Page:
Funny, I don’t recall saying anything about Denver, Erin thought. Oh well. Relief flooded over her. She relaxed, knowing that if her truck died again, she’d have help. The two men hopped in their trucks, and the little convoy rolled down the road toward Denver.  

Bright lights from a truck stop gleamed on the horizon, and they pulled in. As she sipped her steaming coffee, she noticed her newfound friends never ordered anything, not even coffee.

They continued their journey; the trio stopping periodically at weigh stations. They figured out a routine: Erin drove around the stations, waited for her friends to pass through the scales, and met them on the other side. Before they hit the highway again, one of the men kindly rubbed the circulation back into her feet. She appreciated that neither of the men ever made a pass toward her—they simply helped her.

Sunlight peeked over the distant mountains as they pulled into the last weigh station. When they met on the other side, they hugged and said their goodbyes. “It’s morning so you should be able to make it safely to where you’re going,” said Midnight Cowboy. Erin thanked her new friends again, and they all pulled out onto the highway.

She traveled through the morning light, pondering the events of the previous night. She wondered at the fact that her friends’ rigs had no company names or writing on them anywhere.  

Midnight Cowboy’s rig rolled ahead of her. But something wasn’t right. Her vision seemed to blur. She quickly glanced to the side of the road to double check her eyesight. Shifting her gaze back to her friend’s semi, she stared wide-eyed as it faded like a mirage and disappeared. The open road and the bright Denver lights shown directly in front of her. I’m going crazy, she thought. She jerked her head up, peering into the rearview mirror. Charlie’s truck was still behind her. And then, just like Midnight Cowboy’s, Charlie’s semi faded and disappeared.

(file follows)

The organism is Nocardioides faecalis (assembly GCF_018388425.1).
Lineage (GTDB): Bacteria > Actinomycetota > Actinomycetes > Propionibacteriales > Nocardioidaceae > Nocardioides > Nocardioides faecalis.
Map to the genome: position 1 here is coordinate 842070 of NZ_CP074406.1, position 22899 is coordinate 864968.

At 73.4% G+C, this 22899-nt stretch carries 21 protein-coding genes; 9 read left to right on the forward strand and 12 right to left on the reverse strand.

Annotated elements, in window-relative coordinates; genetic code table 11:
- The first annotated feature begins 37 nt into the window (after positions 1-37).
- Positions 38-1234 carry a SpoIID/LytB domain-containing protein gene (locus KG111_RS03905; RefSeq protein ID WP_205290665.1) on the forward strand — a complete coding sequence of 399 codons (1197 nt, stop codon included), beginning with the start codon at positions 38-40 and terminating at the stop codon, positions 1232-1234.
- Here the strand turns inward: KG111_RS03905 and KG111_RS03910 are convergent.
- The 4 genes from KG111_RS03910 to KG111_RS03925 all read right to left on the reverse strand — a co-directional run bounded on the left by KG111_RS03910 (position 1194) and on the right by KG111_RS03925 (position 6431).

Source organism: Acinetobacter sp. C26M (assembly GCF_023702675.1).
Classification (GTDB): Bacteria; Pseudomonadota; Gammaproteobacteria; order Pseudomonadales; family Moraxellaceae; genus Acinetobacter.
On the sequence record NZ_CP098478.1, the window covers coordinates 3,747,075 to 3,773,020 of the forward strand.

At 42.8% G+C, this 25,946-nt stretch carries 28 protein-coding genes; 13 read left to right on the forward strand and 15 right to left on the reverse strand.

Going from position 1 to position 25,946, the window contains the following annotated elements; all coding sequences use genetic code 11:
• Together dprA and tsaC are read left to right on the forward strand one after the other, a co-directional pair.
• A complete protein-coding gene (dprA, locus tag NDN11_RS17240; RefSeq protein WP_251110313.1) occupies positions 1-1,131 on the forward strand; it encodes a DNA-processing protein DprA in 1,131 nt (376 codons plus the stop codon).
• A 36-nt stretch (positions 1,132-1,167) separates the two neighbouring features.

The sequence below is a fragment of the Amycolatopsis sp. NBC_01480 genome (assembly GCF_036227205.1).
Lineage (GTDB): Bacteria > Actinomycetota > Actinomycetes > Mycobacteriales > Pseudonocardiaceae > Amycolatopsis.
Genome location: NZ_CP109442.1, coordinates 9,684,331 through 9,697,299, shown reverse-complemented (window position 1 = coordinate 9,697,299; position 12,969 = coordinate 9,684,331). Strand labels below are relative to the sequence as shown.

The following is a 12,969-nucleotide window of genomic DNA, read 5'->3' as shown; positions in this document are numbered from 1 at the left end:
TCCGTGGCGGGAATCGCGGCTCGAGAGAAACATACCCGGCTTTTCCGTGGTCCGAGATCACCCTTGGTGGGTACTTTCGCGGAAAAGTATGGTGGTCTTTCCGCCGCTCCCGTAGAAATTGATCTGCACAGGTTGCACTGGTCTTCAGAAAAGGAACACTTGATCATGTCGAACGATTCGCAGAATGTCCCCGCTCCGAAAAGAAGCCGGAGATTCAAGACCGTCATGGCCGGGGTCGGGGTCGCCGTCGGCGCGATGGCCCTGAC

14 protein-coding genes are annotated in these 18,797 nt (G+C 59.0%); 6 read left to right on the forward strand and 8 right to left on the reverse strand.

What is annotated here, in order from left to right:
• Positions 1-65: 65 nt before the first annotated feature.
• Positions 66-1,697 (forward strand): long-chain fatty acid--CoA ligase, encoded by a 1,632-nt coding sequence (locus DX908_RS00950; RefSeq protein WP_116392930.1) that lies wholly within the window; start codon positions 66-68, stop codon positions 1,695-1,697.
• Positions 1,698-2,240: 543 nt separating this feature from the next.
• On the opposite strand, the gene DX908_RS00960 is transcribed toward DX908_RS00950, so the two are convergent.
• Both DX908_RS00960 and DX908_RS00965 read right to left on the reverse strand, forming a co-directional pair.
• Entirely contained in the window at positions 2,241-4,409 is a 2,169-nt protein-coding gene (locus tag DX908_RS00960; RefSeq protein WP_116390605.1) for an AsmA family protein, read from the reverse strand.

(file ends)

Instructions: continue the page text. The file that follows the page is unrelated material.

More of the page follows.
Stunned, she drove the last few miles to her destination where the pickup promptly died in the driveway. She called a local mechanic who towed it to his shop.

“Where did you say you drove from?” asked the mechanic, eyeing her from beneath the hood.
“Rodeo, New Mexico,” she replied.
“That’s impossible,” he said, staring at her.
“But I did,” she insisted.
“Look, this truck couldn’t have gone five feet, let alone 786 miles.” He shook his head. “There’s an engine part missing.”

That evening, she related her entire adventure to her Pastor-friend, elaborating on the truck drivers who came to her rescue. “So, what do you make of all this?”
He grinned at her. “Did you ever think that you might have met up with some angels?”
“I never thought of that.” Her eyes narrowed. “But wait a minute, if they were angels, why didn’t they fix the heat too? Or the lights?”
“I don’t know,” he shrugged. “Maybe you needed to stick with them to get you safely to Denver.” He chuckled. “At any rate, I know there’s more to this than just a couple of truckers helping a gal on a lonely highway.”

“For He shall give His angels charge over you, To keep you in all your ways”—Psalm 91:11.

www.ponyexpressministry.com